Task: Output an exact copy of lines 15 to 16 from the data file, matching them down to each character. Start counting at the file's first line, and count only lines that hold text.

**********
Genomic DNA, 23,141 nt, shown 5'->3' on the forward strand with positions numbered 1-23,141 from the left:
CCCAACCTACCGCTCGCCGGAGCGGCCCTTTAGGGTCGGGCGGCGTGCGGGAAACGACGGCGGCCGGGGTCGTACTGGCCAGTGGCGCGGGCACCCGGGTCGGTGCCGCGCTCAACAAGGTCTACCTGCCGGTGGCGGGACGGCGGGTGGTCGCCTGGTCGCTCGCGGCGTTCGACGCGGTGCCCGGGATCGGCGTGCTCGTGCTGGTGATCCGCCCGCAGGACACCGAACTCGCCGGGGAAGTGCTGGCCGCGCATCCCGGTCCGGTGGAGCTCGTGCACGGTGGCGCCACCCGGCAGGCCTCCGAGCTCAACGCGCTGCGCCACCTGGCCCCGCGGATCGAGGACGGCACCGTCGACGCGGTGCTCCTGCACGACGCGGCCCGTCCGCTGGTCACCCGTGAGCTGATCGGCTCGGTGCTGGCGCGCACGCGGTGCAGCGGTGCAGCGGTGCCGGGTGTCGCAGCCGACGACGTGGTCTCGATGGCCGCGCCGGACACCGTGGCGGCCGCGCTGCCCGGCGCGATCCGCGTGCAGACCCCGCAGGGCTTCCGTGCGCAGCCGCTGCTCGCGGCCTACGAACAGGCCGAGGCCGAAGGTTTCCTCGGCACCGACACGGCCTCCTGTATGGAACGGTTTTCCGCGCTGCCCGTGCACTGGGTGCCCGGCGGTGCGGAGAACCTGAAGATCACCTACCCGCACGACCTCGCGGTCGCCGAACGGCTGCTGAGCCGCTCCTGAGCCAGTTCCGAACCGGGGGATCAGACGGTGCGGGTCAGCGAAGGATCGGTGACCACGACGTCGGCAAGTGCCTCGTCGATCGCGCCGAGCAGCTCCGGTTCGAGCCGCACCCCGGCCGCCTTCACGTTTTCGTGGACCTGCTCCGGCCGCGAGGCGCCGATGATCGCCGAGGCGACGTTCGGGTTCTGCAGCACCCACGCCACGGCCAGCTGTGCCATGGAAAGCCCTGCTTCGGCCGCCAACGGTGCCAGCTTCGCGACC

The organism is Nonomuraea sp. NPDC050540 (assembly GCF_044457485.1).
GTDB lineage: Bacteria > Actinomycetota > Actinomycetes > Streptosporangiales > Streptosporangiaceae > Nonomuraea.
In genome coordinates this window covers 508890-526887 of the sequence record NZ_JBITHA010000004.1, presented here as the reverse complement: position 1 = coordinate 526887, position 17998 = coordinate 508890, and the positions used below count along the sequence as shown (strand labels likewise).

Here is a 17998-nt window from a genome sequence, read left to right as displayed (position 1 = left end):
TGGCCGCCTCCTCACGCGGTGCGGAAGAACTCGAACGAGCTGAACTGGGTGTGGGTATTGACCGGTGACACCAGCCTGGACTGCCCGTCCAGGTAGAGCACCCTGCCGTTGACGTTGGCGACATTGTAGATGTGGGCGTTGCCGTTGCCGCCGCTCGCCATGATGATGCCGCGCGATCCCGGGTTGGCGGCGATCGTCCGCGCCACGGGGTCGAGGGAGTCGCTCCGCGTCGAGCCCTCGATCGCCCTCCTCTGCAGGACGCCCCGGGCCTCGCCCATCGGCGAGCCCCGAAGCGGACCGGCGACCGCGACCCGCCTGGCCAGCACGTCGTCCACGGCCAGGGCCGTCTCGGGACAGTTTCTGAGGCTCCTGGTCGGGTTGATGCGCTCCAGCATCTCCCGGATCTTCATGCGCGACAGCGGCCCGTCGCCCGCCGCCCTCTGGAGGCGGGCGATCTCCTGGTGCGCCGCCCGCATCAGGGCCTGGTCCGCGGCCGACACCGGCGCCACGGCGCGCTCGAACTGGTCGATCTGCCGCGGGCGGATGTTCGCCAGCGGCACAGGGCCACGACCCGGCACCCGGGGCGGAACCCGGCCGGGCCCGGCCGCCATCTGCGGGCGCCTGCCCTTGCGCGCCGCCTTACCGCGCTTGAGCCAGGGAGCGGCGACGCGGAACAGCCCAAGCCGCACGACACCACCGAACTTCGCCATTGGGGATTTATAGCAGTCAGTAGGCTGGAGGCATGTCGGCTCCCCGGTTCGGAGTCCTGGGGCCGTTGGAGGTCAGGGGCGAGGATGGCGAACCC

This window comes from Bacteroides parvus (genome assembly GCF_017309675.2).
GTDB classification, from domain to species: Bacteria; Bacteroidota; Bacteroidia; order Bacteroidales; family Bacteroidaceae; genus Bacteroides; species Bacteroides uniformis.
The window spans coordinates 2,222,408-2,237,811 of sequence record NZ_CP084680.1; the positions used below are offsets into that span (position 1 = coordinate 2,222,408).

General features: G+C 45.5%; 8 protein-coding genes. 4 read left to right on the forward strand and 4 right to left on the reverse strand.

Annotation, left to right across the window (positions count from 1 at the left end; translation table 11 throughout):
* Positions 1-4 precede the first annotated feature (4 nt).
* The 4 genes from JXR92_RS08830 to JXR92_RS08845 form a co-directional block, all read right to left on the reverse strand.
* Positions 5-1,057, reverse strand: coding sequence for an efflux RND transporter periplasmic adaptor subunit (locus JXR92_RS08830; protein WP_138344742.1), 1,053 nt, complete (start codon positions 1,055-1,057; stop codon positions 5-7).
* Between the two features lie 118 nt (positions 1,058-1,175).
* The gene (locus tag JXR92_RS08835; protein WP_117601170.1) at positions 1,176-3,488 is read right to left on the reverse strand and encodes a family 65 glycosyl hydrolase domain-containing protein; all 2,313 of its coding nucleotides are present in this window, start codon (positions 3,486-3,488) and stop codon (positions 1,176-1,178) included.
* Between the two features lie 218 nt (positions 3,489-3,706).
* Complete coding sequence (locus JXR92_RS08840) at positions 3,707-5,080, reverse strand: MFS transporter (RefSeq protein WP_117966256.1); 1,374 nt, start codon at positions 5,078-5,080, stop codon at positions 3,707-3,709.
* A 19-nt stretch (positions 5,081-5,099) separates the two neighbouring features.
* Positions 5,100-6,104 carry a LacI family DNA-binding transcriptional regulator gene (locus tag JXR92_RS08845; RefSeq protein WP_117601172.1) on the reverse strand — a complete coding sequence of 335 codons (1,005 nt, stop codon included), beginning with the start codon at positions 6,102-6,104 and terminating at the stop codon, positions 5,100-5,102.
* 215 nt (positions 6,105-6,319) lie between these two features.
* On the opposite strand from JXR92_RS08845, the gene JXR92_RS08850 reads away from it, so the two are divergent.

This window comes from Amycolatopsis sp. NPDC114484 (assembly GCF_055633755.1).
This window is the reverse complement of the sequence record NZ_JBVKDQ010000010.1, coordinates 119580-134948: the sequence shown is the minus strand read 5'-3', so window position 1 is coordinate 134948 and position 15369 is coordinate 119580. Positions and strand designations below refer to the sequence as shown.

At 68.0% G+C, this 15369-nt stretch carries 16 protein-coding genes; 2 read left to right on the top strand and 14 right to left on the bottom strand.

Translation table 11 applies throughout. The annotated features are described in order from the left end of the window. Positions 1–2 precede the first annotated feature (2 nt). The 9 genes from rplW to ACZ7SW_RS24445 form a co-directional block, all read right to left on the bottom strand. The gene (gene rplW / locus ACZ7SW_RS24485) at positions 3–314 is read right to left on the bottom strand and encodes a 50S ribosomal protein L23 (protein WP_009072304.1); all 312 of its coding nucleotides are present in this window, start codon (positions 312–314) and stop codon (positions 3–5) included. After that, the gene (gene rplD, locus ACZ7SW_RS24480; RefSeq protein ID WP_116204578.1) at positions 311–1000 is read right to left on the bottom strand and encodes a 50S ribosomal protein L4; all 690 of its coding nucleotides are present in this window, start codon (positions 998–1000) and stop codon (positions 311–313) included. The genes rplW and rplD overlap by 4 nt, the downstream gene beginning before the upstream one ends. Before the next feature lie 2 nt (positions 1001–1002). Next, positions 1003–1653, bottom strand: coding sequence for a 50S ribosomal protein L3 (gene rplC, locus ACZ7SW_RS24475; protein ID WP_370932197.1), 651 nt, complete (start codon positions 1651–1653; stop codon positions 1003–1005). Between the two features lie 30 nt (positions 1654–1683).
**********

* Positions 5-1,057, reverse strand: coding sequence for an efflux RND transporter periplasmic adaptor subunit (locus JXR92_RS08830; protein WP_138344742.1), 1,053 nt, complete (start codon positions 1,055-1,057; stop codon positions 5-7).
* Between the two features lie 118 nt (positions 1,058-1,175).